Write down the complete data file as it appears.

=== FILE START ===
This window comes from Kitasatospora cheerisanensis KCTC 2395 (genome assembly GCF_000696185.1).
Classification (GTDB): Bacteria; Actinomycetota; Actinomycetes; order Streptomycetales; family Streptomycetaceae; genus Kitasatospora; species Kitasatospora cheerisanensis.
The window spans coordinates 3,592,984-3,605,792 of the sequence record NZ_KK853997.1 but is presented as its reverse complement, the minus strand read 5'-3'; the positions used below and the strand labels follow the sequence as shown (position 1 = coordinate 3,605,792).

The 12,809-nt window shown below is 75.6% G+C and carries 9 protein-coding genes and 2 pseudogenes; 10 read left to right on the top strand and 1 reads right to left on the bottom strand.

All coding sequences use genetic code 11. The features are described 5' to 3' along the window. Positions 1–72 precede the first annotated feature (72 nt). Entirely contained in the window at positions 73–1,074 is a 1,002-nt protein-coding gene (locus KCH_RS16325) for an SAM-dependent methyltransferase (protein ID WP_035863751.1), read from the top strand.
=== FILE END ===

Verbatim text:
This window comes from Kitasatospora cheerisanensis KCTC 2395 (genome assembly GCF_000696185.1).
Classification (GTDB): Bacteria; Actinomycetota; Actinomycetes; order Streptomycetales; family Streptomycetaceae; genus Kitasatospora; species Kitasatospora cheerisanensis.
The window spans coordinates 3,592,984-3,605,792 of the sequence record NZ_KK853997.1 but is presented as its reverse complement, the minus strand read 5'-3'; the positions used below and the strand labels follow the sequence as shown (position 1 = coordinate 3,605,792).

The 12,809-nt window shown below is 75.6% G+C and carries 9 protein-coding genes and 2 pseudogenes; 10 read left to right on the top strand and 1 reads right to left on the bottom strand.

All coding sequences use genetic code 11. The features are described 5' to 3' along the window. Positions 1–72 precede the first annotated feature (72 nt). Entirely contained in the window at positions 73–1,074 is a 1,002-nt protein-coding gene (locus KCH_RS16325) for an SAM-dependent methyltransferase (protein ID WP_035863751.1), read from the top strand.